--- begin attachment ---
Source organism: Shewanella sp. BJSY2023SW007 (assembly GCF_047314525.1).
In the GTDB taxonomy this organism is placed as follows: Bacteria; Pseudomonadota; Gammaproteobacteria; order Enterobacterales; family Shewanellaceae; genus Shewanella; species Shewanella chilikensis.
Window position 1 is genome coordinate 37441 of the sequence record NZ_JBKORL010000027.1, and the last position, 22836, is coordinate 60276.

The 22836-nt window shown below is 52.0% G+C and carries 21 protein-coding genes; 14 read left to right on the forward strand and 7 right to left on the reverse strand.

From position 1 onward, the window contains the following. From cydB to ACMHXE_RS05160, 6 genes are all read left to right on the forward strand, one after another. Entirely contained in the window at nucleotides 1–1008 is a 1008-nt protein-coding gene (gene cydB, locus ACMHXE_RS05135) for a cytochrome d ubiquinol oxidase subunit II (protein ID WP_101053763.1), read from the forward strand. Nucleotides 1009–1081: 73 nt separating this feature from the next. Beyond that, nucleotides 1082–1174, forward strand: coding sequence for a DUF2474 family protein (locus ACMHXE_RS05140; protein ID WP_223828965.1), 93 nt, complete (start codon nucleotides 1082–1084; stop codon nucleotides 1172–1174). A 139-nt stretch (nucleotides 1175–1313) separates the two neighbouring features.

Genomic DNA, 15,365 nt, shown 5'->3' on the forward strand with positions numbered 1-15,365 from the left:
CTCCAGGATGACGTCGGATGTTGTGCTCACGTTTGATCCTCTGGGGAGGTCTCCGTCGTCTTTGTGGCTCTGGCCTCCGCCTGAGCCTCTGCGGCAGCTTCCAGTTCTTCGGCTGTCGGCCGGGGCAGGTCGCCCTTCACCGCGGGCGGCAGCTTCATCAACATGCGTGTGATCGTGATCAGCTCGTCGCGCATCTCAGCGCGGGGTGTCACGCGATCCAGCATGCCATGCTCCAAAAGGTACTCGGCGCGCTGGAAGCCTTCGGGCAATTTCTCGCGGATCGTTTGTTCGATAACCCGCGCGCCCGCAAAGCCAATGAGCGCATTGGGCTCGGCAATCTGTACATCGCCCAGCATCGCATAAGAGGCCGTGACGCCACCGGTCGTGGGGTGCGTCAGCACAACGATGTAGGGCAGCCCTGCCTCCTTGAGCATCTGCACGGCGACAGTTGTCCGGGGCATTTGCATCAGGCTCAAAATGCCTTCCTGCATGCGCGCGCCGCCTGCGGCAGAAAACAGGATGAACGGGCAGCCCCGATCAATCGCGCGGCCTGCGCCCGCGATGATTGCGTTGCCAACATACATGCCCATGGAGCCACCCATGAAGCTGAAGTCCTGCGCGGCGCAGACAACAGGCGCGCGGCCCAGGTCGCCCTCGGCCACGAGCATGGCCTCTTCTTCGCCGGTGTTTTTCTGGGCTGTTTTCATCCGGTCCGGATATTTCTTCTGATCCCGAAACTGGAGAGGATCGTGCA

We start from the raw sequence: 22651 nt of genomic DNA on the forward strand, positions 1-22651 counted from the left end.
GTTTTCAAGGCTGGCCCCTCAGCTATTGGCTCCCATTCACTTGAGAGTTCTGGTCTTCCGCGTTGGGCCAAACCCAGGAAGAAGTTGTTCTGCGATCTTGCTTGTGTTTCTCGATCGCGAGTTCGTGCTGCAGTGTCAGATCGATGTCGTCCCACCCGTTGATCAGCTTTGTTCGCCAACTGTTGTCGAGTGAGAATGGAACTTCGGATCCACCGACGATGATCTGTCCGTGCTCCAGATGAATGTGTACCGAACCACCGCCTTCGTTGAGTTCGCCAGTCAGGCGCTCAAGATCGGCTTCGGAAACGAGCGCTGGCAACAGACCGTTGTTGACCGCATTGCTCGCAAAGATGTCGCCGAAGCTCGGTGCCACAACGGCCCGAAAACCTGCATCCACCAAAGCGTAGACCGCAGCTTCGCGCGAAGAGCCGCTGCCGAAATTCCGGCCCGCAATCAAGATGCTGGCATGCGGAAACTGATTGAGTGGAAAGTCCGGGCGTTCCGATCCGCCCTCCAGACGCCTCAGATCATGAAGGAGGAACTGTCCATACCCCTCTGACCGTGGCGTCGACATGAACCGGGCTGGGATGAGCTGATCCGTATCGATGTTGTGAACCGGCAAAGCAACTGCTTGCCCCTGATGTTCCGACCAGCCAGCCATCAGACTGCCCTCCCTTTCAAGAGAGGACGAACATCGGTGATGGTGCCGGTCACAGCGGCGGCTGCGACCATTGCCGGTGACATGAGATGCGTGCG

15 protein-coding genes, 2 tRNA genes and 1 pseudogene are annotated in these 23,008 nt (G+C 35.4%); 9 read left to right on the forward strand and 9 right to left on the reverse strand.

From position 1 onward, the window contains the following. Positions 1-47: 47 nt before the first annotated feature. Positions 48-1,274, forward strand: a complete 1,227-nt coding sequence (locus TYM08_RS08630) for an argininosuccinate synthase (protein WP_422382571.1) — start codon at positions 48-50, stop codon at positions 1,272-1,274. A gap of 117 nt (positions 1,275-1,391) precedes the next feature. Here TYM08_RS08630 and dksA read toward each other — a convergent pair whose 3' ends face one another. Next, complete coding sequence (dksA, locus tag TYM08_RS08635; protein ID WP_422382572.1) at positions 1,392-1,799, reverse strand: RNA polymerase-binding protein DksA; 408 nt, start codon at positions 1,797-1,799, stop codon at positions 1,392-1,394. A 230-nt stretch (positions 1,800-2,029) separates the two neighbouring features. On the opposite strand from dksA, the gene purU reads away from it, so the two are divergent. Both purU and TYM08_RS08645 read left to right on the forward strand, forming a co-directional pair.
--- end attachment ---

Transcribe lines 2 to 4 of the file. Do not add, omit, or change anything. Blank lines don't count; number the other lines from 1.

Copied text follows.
In the GTDB taxonomy this organism is placed as follows: Bacteria; Pseudomonadota; Gammaproteobacteria; order Enterobacterales; family Shewanellaceae; genus Shewanella; species Shewanella chilikensis.
Window position 1 is genome coordinate 37441 of the sequence record NZ_JBKORL010000027.1, and the last position, 22836, is coordinate 60276.

The 22836-nt window shown below is 52.0% G+C and carries 21 protein-coding genes; 14 read left to right on the forward strand and 7 right to left on the reverse strand.